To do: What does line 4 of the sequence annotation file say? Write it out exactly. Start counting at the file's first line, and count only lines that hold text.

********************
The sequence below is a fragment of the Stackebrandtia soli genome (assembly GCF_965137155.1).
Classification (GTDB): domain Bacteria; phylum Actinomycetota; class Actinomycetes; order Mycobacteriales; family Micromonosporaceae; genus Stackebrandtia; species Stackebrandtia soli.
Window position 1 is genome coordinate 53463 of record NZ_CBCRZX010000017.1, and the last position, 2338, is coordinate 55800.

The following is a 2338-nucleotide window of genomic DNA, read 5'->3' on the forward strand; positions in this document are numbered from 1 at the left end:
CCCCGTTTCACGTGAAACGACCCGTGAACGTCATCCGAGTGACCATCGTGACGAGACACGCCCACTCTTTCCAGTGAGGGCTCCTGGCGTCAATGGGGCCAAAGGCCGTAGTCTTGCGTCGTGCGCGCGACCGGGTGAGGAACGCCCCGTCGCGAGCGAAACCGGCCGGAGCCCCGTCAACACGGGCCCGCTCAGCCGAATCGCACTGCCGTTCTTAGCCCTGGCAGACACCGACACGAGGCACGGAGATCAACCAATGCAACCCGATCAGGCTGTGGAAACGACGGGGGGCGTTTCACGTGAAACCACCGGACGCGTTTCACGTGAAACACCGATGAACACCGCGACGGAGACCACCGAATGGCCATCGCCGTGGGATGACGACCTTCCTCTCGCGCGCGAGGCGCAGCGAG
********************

The following is a 2338-nucleotide window of genomic DNA, read 5'->3' on the forward strand; positions in this document are numbered from 1 at the left end: